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What Follows from “You Didn’t Build That”?

July 19th, 2012 · 34 Comments

Barack Obama’s recent “Elizabeth Warren Moment” at a speech in Roanoke has been getting plenty of attention, though the focus of much of the criticism seems misplaced. Here’s the full relevant passage:

Look, if you’ve been successful, you didn’t get there on your own. You didn’t get there on your own. I’m always struck by people who think, ‘Well, it must be because I was just so smart.’ There are a lot of smart people out there. ‘It must be because I worked harder than everybody else.’ Let me tell you something, there are a whole bunch of hardworking people out there.

If you were successful, somebody along the line gave you some help. There was a great teacher somewhere in your life. Somebody helped to create this unbelievable American system that we have that allowed you to thrive. Somebody invested in roads and bridges. If you’ve got a business, you didn’t build that. Somebody else made that happen. The Internet didn’t get invented on its own. Government research created the Internet so that all the companies could make money off the Internet. The point is, that when we succeed, we succeed because of our individual initiative, but also because we do things together.

As others have noted, it’s not entirely clear what’s being referred to in the “you didn’t build that” line that’s gotten most of the attention: It could mean “the business”—in which case it seems obvious that what he means is “you didn’t build that alone“—or it could equally plausibly mean “this incredible American system” and “roads and bridges” and all the other things that made it possible for that business to be successful.

Either way, it seems undeniable as a self-contained descriptive point: No man is an island, and the wealth and success we enjoy are all profoundly dependent on a context of social cooperation that makes it possible. In 15,000 B.C., you’d have been dirt poor however smart and hardworking you were.

Indeed, arguably it doesn’t go far enough, as it suggests some sharp distinction between things that involve help from “somebody else,” on the one hand, and on the other traits like being “so smart” or “hardworking,” which presumably each individual really is responsible for. But as John Rawls would argue, that’s hardly true either: If you’re “so smart,” well, “you didn’t build that,” ultimately. You aren’t responsible for the genetic endowment that enables high-level cognitive processing, the nutrition that fed your developing infant brain, or for the vast store of inherited knowledge that allowed you to take calculus for granted, rather than re-deriving it from scratch (once you’d invented “writing” and “numbers”). If you’re hardworking, then it’s a good thing that your upbringing and education imbued you with a work ethic, and that your brain chemistry (with or without aid from modern pharmaceuticals) is well-calibrated for sustained focus and impulse control.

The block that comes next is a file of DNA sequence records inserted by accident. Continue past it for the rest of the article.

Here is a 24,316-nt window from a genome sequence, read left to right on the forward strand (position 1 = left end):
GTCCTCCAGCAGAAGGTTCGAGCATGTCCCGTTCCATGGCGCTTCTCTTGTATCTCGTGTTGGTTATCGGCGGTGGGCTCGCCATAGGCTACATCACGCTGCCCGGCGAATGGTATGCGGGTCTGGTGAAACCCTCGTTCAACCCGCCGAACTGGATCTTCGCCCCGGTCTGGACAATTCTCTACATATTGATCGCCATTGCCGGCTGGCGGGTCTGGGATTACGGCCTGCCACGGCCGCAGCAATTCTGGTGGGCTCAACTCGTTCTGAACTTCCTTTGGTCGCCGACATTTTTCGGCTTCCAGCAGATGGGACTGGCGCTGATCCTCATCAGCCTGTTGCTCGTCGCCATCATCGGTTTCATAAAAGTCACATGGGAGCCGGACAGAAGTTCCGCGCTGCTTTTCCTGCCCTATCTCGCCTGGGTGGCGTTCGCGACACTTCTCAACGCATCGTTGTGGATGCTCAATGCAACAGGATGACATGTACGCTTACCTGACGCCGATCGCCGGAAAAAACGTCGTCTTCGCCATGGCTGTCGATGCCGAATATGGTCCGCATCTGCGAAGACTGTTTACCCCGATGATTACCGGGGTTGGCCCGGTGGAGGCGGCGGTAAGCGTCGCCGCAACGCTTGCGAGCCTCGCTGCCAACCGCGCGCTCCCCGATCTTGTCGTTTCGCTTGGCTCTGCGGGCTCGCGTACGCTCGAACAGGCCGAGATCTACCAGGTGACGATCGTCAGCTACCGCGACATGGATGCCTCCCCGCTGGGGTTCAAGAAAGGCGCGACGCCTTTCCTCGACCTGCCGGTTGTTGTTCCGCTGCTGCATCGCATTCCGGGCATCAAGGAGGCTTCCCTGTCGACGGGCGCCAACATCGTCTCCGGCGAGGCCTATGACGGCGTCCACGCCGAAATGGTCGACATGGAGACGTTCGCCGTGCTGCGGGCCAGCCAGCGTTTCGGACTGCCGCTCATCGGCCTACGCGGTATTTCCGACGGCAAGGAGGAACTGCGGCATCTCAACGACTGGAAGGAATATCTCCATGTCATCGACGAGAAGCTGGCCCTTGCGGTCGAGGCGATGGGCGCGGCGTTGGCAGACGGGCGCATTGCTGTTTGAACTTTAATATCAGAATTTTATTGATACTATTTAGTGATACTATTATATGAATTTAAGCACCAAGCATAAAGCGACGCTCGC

All that’s true enough, but what is the point supposed to be? That we need to “do things together” to succeed? Well, obviously. But as Aaron Powell and Jason Brennan rightly ask, why should we assume that “we” and “together” has to mean “through government”? Why can’t “we” do things “together” by… well, forming businesses? Clubs? Civic organizations? Churches? If we’re assigning credit for past achievements—and implicitly, the debt we owe for them—why the federal government and not, say, our fellow citizens directly, or state and municipal authorities, or the whole of humanity engaged in mutually enriching global trade?

Of course, there are solid arguments why certain things we build together—roads, for one—will generally not be adequately supplied unless we do them through government. But as Aaron Powell points out, if we limit ourselves to these kinds of examples, we arguably end up with a pretty libertarian conception of government. Does Obama think he has to make the argument against anarcho-capitalism? I’m all for a more philosophical approach to modern political discourse, but starting from a foundational justification of the state in terms of provision of essential public goods seems to me to be taking it a bit far: Even we minarchist libertarians are already on board with that, and I hadn’t thought the anarchists a significant enough force in the current electoral debate to require an extended refutation. If that’s the justificatory strategy he wants to embrace, of course, I’ll take it—and look forward to the radical reduction in the size and cost of government.

Maybe, however, the point is more along the lines of the Nagel/Murphy “Myth of Ownership” argument: Since you didn’t earn whatever wealth you have all by yourself, without external help, you can’t really claim to deserve or be entitled to it—it’s a matter of luck you’re not one of those smart, hardworking people who didn’t get rich, after all—and so “we” (apparently meaning “the government”) get to take back however much “we” think is appropriate.